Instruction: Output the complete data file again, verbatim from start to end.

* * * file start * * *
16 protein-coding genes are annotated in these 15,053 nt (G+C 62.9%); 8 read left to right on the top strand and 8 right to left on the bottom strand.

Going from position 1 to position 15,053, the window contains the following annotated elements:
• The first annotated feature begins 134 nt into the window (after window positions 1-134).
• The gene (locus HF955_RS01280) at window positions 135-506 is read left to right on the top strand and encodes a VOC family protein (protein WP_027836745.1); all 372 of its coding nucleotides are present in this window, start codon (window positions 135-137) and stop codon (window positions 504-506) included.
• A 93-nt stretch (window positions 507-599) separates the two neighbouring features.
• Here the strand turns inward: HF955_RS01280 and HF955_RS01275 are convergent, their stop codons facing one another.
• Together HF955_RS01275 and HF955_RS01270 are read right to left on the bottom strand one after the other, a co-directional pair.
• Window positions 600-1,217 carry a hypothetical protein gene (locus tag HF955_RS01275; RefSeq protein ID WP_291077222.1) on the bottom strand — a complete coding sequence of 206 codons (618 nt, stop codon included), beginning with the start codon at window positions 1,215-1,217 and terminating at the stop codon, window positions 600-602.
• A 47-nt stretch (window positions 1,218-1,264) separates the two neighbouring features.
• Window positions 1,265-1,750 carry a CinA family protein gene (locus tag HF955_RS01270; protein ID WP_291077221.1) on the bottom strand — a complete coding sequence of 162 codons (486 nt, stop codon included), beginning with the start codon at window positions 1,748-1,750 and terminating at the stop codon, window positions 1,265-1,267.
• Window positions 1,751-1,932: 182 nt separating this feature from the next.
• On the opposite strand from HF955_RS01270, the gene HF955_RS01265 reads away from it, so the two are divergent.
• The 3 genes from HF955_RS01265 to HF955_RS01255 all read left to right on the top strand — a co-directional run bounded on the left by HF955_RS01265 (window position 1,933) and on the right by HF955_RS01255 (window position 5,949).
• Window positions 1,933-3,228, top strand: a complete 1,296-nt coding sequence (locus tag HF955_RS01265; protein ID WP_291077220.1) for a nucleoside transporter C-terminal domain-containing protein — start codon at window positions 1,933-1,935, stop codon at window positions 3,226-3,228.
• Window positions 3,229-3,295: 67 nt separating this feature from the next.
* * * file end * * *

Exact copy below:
16 protein-coding genes are annotated in these 15,053 nt (G+C 62.9%); 8 read left to right on the top strand and 8 right to left on the bottom strand.

Going from position 1 to position 15,053, the window contains the following annotated elements:
• The first annotated feature begins 134 nt into the window (after window positions 1-134).
• The gene (locus HF955_RS01280) at window positions 135-506 is read left to right on the top strand and encodes a VOC family protein (protein WP_027836745.1); all 372 of its coding nucleotides are present in this window, start codon (window positions 135-137) and stop codon (window positions 504-506) included.
• A 93-nt stretch (window positions 507-599) separates the two neighbouring features.
• Here the strand turns inward: HF955_RS01280 and HF955_RS01275 are convergent, their stop codons facing one another.
• Together HF955_RS01275 and HF955_RS01270 are read right to left on the bottom strand one after the other, a co-directional pair.
• Window positions 600-1,217 carry a hypothetical protein gene (locus tag HF955_RS01275; RefSeq protein ID WP_291077222.1) on the bottom strand — a complete coding sequence of 206 codons (618 nt, stop codon included), beginning with the start codon at window positions 1,215-1,217 and terminating at the stop codon, window positions 600-602.
• A 47-nt stretch (window positions 1,218-1,264) separates the two neighbouring features.
• Window positions 1,265-1,750 carry a CinA family protein gene (locus tag HF955_RS01270; protein ID WP_291077221.1) on the bottom strand — a complete coding sequence of 162 codons (486 nt, stop codon included), beginning with the start codon at window positions 1,748-1,750 and terminating at the stop codon, window positions 1,265-1,267.
• Window positions 1,751-1,932: 182 nt separating this feature from the next.
• On the opposite strand from HF955_RS01270, the gene HF955_RS01265 reads away from it, so the two are divergent.
• The 3 genes from HF955_RS01265 to HF955_RS01255 all read left to right on the top strand — a co-directional run bounded on the left by HF955_RS01265 (window position 1,933) and on the right by HF955_RS01255 (window position 5,949).
• Window positions 1,933-3,228, top strand: a complete 1,296-nt coding sequence (locus tag HF955_RS01265; protein ID WP_291077220.1) for a nucleoside transporter C-terminal domain-containing protein — start codon at window positions 1,933-1,935, stop codon at window positions 3,226-3,228.
• Window positions 3,229-3,295: 67 nt separating this feature from the next.